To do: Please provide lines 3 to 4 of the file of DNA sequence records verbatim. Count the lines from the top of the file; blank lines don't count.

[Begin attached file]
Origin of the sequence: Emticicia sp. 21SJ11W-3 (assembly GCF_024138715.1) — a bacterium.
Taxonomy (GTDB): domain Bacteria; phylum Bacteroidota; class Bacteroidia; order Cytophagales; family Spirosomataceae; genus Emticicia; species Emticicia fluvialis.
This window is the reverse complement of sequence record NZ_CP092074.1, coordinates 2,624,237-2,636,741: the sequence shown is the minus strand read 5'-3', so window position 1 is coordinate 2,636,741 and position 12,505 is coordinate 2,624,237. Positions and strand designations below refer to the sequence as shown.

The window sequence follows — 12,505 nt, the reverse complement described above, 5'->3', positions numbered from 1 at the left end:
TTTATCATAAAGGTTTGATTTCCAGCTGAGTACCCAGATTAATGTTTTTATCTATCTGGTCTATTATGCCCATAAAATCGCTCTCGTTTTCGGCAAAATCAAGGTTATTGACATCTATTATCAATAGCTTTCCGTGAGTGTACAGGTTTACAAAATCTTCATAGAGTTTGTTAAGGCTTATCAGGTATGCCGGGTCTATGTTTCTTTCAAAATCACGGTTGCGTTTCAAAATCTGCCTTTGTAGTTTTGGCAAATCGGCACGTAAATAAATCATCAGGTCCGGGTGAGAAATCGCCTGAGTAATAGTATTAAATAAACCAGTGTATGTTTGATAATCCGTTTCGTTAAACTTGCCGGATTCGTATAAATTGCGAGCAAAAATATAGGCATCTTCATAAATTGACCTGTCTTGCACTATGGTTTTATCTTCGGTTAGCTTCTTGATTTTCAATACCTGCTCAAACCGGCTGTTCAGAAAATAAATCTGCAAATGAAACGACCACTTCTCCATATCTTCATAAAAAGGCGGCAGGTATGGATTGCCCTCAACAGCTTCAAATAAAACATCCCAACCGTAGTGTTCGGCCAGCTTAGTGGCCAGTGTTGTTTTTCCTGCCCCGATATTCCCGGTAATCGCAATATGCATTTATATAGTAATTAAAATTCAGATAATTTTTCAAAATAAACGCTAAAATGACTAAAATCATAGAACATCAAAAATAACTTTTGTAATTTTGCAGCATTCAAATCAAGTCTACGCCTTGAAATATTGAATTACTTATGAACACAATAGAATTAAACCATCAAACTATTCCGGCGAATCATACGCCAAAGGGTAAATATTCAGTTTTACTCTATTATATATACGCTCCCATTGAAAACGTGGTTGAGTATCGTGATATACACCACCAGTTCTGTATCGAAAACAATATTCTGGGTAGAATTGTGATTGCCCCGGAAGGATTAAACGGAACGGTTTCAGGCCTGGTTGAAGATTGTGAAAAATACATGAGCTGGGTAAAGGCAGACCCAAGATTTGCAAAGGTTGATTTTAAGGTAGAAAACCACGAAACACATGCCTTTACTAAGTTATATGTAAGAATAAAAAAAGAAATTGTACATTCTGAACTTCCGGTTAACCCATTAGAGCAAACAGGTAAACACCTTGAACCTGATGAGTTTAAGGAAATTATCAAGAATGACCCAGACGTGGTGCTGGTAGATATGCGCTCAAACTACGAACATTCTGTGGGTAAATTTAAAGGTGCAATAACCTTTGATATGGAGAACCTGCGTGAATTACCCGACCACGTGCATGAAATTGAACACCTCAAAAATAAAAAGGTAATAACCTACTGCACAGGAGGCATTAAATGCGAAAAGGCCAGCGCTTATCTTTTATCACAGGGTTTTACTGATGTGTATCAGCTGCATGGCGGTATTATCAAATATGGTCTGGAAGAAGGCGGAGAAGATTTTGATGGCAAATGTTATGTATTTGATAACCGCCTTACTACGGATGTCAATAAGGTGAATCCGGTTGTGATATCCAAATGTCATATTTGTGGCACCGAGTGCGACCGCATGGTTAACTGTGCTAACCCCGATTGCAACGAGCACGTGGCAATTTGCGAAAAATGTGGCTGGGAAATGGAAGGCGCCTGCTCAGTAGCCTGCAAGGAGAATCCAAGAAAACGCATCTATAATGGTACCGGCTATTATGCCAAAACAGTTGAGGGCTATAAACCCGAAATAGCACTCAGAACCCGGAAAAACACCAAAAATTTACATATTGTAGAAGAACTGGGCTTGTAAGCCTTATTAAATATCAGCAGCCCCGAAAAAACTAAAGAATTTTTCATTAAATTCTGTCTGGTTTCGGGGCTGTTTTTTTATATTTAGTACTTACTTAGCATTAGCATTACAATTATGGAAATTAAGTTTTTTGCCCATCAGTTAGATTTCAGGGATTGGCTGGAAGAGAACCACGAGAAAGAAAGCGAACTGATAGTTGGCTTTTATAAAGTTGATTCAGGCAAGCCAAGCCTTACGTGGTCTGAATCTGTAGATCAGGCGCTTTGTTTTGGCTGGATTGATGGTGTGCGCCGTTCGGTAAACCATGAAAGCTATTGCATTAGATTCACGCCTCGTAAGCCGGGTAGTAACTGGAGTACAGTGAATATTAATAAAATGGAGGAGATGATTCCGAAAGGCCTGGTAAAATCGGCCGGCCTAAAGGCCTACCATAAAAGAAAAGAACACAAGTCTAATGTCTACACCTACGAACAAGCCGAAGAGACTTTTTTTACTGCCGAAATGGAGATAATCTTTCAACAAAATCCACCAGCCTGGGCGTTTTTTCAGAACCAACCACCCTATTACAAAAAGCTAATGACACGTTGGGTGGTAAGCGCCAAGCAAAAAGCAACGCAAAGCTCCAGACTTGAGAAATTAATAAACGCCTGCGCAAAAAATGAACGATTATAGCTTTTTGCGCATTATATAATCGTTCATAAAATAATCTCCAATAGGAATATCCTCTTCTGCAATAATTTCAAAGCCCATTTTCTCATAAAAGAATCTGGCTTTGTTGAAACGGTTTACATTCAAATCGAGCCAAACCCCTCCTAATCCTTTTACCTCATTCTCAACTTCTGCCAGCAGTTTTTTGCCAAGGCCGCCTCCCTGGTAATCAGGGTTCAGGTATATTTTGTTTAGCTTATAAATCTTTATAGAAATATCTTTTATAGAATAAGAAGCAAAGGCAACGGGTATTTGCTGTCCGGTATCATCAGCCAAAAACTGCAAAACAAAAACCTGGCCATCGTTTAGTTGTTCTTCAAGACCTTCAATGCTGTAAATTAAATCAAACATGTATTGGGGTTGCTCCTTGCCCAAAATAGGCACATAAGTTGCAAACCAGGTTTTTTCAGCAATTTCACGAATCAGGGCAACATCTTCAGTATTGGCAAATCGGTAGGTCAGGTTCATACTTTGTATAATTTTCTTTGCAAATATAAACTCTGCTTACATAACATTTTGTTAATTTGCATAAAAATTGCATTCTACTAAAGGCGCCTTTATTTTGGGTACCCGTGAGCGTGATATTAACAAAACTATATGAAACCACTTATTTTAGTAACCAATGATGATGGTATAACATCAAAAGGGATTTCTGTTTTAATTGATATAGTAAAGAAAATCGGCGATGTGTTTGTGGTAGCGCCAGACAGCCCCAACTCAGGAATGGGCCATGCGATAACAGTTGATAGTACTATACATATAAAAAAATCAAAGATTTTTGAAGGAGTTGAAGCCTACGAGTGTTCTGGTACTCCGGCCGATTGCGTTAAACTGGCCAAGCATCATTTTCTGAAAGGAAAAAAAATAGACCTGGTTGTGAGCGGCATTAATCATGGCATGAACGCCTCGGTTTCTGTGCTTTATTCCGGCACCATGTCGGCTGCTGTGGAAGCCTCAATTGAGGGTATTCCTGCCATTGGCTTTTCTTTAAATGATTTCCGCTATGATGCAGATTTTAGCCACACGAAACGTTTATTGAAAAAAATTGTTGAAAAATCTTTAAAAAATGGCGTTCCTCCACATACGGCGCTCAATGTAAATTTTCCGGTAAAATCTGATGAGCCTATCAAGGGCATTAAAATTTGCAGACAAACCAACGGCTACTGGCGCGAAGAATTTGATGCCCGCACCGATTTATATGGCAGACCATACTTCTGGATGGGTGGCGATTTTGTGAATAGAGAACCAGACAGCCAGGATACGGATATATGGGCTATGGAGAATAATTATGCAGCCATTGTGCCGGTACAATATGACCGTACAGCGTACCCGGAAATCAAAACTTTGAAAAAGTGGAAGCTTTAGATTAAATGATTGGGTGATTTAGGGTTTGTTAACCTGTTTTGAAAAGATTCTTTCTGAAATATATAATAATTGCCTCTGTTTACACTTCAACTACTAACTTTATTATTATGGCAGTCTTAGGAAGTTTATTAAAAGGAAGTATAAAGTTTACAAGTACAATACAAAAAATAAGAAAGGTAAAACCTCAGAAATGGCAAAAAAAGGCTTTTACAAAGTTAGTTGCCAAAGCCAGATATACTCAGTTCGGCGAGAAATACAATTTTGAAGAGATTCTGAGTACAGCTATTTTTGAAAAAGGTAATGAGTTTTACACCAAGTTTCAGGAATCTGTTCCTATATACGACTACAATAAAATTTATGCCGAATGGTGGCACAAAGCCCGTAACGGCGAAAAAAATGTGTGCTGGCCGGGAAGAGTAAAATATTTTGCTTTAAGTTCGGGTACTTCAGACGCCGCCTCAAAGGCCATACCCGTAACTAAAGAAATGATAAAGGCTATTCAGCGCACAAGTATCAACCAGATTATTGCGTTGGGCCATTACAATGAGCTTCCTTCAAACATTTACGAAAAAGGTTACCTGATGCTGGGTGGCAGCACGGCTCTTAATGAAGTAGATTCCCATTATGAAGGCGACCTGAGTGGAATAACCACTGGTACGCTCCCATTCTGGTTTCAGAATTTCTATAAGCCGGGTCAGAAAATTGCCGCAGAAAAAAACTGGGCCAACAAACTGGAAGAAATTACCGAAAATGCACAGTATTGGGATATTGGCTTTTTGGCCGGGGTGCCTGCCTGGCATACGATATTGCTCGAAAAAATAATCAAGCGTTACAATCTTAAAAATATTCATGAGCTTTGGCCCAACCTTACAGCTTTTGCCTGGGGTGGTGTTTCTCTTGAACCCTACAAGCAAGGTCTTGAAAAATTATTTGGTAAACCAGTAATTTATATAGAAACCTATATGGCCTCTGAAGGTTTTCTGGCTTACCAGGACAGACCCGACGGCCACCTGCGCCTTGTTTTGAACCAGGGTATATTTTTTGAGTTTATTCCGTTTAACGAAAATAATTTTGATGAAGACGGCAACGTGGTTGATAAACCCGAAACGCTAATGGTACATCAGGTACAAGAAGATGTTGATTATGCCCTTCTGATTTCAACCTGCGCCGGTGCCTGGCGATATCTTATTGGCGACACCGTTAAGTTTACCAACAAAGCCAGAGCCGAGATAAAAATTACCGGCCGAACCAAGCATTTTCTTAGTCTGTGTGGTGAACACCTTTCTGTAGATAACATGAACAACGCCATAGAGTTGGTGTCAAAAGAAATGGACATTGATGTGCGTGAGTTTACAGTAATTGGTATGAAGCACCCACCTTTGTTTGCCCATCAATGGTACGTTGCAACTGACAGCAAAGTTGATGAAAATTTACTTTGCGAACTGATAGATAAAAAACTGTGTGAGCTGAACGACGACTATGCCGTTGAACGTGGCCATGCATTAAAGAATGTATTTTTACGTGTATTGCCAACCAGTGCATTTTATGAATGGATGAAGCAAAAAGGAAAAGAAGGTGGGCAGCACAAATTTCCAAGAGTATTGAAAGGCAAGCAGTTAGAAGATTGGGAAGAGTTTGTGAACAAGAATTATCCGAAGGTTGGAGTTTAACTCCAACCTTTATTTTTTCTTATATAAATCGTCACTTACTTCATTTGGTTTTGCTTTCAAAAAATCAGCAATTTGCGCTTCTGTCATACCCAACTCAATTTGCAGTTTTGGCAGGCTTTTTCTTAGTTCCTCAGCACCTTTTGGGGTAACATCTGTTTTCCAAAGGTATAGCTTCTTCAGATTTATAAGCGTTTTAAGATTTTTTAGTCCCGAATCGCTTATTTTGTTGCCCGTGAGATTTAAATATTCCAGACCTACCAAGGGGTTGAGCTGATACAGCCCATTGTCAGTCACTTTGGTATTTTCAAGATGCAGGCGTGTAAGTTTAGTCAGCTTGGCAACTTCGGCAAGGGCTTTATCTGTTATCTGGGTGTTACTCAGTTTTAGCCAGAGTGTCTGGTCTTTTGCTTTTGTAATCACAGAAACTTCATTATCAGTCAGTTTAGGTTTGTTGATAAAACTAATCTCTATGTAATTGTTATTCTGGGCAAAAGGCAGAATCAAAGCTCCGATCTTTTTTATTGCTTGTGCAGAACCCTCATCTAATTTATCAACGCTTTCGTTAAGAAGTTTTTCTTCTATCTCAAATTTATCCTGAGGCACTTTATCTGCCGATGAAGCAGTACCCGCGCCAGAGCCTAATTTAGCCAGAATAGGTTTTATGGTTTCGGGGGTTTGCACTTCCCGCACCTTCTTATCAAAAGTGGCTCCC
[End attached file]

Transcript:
This window is the reverse complement of sequence record NZ_CP092074.1, coordinates 2,624,237-2,636,741: the sequence shown is the minus strand read 5'-3', so window position 1 is coordinate 2,636,741 and position 12,505 is coordinate 2,624,237. Positions and strand designations below refer to the sequence as shown.

The window sequence follows — 12,505 nt, the reverse complement described above, 5'->3', positions numbered from 1 at the left end: